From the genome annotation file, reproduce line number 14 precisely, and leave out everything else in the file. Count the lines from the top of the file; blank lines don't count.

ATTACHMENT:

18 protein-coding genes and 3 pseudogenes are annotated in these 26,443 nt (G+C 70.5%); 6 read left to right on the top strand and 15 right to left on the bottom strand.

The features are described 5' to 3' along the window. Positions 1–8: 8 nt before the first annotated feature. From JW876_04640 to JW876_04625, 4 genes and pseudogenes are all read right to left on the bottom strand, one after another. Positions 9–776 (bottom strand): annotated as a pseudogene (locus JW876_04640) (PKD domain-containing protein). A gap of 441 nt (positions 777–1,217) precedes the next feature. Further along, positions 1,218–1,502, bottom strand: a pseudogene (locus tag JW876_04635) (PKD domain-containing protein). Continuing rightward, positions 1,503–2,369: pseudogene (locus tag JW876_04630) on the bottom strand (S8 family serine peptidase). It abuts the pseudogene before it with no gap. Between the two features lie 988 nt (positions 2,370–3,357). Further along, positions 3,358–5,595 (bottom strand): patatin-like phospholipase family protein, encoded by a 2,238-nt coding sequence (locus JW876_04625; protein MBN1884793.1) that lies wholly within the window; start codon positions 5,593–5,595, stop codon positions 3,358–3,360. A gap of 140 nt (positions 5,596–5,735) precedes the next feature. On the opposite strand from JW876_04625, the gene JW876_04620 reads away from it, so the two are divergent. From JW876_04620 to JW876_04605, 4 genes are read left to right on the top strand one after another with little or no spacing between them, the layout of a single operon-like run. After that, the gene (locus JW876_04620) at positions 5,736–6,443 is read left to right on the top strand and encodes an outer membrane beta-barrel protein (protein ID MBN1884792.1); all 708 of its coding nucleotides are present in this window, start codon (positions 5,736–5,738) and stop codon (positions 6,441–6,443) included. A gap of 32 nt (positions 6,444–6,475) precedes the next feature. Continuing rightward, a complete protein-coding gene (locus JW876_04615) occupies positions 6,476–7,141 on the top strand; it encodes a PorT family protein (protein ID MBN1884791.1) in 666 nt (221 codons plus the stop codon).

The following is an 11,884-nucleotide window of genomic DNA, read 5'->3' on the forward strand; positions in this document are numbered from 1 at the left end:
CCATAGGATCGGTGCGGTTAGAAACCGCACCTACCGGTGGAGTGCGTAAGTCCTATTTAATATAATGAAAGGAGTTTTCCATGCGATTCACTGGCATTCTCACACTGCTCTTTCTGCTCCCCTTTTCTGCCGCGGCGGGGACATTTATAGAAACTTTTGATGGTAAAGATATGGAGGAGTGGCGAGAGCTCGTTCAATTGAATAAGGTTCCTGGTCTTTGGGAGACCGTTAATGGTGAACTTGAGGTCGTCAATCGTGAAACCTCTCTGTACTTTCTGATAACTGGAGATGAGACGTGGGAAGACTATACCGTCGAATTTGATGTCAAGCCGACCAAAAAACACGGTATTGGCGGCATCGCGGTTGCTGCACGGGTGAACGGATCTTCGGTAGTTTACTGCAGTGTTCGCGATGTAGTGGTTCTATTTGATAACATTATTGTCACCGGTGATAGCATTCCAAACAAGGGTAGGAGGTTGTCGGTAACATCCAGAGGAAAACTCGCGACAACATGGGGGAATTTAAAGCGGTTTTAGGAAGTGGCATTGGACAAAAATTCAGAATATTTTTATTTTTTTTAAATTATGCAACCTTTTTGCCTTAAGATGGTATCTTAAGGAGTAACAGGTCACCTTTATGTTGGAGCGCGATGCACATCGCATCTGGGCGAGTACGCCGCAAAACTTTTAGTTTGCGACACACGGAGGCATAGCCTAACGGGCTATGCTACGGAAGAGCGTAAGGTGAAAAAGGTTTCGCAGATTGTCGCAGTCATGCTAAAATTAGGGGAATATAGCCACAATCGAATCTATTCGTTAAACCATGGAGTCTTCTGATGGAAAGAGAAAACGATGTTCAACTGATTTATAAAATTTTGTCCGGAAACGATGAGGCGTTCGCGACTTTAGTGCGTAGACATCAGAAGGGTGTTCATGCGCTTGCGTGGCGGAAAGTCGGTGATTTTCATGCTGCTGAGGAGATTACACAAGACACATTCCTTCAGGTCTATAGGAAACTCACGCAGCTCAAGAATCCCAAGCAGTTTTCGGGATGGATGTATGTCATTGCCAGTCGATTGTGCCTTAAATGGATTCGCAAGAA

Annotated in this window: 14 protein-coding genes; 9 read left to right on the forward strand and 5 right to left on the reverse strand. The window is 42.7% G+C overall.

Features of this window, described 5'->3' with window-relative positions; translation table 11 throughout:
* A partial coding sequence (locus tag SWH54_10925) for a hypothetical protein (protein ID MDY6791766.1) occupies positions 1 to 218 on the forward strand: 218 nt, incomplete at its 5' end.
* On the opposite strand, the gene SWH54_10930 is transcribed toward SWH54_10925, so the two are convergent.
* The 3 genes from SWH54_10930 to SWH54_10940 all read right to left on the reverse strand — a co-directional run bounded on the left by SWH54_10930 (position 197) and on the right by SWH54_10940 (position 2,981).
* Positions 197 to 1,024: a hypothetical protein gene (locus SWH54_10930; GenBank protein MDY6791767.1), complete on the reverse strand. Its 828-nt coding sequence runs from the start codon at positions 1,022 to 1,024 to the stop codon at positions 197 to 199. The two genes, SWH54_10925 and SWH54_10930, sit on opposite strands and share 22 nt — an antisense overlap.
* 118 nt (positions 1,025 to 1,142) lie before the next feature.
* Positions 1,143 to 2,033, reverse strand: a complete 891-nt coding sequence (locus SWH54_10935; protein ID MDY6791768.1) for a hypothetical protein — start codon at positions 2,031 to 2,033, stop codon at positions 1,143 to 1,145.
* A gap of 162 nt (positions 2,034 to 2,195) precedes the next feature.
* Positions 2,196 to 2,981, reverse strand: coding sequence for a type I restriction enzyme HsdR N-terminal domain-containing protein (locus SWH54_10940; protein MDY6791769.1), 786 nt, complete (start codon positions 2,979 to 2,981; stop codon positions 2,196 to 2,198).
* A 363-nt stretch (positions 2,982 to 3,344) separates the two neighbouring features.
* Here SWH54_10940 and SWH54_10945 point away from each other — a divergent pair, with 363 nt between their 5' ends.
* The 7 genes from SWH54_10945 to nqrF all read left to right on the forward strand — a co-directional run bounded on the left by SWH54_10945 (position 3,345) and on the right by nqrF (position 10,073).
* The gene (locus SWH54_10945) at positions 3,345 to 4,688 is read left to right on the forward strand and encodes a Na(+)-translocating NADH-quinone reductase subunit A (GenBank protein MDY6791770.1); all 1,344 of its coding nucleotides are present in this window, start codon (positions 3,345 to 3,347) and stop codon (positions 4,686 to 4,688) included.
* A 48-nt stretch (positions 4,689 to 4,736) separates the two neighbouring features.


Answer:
* Positions 2,196 to 2,981, reverse strand: coding sequence for a type I restriction enzyme HsdR N-terminal domain-containing protein (locus SWH54_10940; protein MDY6791769.1), 786 nt, complete (start codon positions 2,979 to 2,981; stop codon positions 2,196 to 2,198).